Waterproofing concrete using a crystalline admixture has come a long way since the first Krystol Internal Membrane™ project in 1983. Back then, this method of waterproofing concrete without a surface membrane was completely new. Those early adopters could hardly have envisioned how this technology would change how we build.
Nearly 40 years later, crystalline waterproofing admixtures are well established, with many products and systems to choose from.
Making the Right Concrete Waterproofing Choice
With all these choices, builders, engineers, and specifiers can have difficulty analyzing their options and making a true apples-to-apples comparison. Construction often requires some compromise between performance and cost. With every aspect of a project under budgetary pressure, it may be tempting to take the lowest cost offer. But a thorough assessment of your project’s waterproofing risk factors can inform that decision, and ensure that you don’t end up with a system that costs less, but will underperform or fail to provide adequate protection.
What to Consider
Concrete mix design, admixture selection, and dose are critical decisions; they determine the water resistance of the concrete, its durability against aggressive chemicals, and its susceptibility to corrosion. Review your geotechnical report carefully, and consider the hydrostatic pressure involved, as well as any exposure to sulfates and chlorides. Carefully consider any special requirements, such as the service life requirement of 75 to 100 years. You should also consider how accessible the concrete will be for maintenance in the future. If access will be limited (or impossible), you need to ensure that the admixture will seal leaking cracks. It is important to assess your waterproofing admixture and ensure its testing and performance history will satisfy your conditions now and in the future.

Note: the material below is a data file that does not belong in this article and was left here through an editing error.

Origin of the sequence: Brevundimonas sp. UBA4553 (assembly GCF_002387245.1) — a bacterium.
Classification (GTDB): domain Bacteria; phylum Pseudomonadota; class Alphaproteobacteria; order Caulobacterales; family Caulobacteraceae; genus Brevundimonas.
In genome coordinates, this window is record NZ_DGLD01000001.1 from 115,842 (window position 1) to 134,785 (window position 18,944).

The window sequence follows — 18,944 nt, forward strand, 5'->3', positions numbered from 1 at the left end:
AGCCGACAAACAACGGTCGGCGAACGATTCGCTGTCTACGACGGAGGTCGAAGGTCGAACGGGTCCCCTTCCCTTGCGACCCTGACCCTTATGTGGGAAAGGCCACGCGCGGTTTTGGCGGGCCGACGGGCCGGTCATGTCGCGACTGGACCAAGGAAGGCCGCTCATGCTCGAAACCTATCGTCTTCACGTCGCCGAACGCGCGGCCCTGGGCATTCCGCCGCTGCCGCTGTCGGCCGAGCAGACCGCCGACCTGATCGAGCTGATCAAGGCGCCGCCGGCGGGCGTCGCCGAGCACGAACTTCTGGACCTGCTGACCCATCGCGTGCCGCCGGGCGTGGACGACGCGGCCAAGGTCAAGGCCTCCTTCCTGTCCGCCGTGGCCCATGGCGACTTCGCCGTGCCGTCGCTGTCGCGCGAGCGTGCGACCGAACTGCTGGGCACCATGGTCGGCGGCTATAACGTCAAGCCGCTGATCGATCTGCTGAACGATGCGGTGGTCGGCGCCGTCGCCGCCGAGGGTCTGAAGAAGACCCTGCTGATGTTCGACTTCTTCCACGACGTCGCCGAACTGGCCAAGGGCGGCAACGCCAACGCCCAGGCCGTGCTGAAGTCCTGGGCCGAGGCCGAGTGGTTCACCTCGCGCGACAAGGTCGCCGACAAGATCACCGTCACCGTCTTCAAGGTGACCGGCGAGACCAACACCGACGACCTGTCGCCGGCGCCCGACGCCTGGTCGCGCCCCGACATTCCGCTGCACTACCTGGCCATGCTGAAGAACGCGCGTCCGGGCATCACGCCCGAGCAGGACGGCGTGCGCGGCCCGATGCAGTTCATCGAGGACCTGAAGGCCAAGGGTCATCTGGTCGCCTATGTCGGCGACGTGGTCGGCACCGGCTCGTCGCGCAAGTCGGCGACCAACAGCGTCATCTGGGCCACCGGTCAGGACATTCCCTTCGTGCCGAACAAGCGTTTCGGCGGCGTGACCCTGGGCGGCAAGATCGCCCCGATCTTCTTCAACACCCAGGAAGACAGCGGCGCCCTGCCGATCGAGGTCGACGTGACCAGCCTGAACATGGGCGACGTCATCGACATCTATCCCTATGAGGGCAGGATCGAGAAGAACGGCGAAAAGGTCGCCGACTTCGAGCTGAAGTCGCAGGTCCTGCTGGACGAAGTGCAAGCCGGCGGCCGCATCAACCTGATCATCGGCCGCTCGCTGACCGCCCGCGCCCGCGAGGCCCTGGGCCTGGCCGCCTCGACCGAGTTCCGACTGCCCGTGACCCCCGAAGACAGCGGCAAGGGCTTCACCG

To fully protect your project, you must use a complete waterproofing system that protects not only the concrete but also all of its joints and penetrations. There are many waterstop systems available for this purpose, some of which provide physical barriers to water ingress while others provide chemical barriers. It is often possible to use several products with different properties to protect construction joints. The advantage of this approach is that it builds redundancy into the waterstop system. This protects against installation and material failures and reduces the likelihood of water leaking through the joints. For projects with high-risk factors, the waterstop should include one, or even two, redundant products.
How to Ensure It’s Reliable
Waterproofing systems are only as reliable as the people who install them. Do not overlook the ability of your waterproofing supplier to support the contractor, review warranty options, and consider what value they may bring to the project. Lower-risk projects may provide opportunities to reduce your waterproofing costs while still delivering a reliable solution. However, that same solution may not provide the robust and reliable protection needed for high-risk, prestigious, or critical projects. Review your risk factors with your waterproofing supplier. This way, you can make an informed analysis of your waterproofing options and choose the optimal solution. For more information, please see kryton.com.